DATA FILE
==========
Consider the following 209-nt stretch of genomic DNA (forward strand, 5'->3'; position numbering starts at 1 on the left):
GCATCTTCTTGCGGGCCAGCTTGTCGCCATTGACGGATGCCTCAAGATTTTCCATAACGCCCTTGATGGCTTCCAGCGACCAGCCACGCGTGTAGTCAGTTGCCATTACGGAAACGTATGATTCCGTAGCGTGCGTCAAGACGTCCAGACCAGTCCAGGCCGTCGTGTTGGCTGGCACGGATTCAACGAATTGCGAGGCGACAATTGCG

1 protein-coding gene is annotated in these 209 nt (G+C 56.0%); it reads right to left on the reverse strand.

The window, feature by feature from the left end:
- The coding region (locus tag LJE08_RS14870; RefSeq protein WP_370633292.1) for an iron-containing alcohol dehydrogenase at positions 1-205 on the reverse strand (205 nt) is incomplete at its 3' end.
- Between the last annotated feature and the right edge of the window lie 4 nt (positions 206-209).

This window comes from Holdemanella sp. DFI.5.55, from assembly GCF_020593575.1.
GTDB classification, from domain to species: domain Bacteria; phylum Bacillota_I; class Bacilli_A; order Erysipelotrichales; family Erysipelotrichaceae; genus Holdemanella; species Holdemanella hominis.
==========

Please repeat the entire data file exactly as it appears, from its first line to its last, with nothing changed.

Consider the following 209-nt stretch of genomic DNA (forward strand, 5'->3'; position numbering starts at 1 on the left):
GCATCTTCTTGCGGGCCAGCTTGTCGCCATTGACGGATGCCTCAAGATTTTCCATAACGCCCTTGATGGCTTCCAGCGACCAGCCACGCGTGTAGTCAGTTGCCATTACGGAAACGTATGATTCCGTAGCGTGCGTCAAGACGTCCAGACCAGTCCAGGCCGTCGTGTTGGCTGGCACGGATTCAACGAATTGCGAGGCGACAATTGCG

1 protein-coding gene is annotated in these 209 nt (G+C 56.0%); it reads right to left on the reverse strand.

The window, feature by feature from the left end:
- The coding region (locus tag LJE08_RS14870; RefSeq protein WP_370633292.1) for an iron-containing alcohol dehydrogenase at positions 1-205 on the reverse strand (205 nt) is incomplete at its 3' end.
- Between the last annotated feature and the right edge of the window lie 4 nt (positions 206-209).

This window comes from Holdemanella sp. DFI.5.55, from assembly GCF_020593575.1.
GTDB classification, from domain to species: domain Bacteria; phylum Bacillota_I; class Bacilli_A; order Erysipelotrichales; family Erysipelotrichaceae; genus Holdemanella; species Holdemanella hominis.